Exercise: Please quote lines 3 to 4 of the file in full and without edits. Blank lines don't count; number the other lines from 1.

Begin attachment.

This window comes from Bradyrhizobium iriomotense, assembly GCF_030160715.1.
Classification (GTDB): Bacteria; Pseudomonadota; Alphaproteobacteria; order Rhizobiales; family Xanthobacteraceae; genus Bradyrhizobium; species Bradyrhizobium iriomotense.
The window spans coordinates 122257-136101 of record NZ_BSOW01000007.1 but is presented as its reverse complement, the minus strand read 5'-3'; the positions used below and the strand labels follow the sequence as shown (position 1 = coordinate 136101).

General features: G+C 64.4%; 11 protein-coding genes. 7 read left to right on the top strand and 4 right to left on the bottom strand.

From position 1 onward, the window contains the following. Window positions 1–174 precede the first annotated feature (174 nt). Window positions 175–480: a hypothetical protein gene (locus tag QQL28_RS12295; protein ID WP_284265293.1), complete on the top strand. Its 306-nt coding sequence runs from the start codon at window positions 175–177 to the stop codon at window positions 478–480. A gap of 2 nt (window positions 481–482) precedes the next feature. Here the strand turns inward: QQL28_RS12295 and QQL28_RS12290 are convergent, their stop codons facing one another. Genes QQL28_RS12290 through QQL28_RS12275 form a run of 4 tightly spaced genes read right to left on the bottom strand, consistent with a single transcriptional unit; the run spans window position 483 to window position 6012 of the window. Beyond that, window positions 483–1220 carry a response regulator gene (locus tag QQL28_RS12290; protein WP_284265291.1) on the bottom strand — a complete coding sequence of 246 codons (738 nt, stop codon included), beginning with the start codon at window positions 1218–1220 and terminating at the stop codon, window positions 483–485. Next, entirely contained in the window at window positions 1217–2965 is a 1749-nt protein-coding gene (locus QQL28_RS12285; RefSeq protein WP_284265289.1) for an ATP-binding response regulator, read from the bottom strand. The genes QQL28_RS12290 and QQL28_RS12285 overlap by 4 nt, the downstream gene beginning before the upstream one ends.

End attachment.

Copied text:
The window spans coordinates 122257-136101 of record NZ_BSOW01000007.1 but is presented as its reverse complement, the minus strand read 5'-3'; the positions used below and the strand labels follow the sequence as shown (position 1 = coordinate 136101).

General features: G+C 64.4%; 11 protein-coding genes. 7 read left to right on the top strand and 4 right to left on the bottom strand.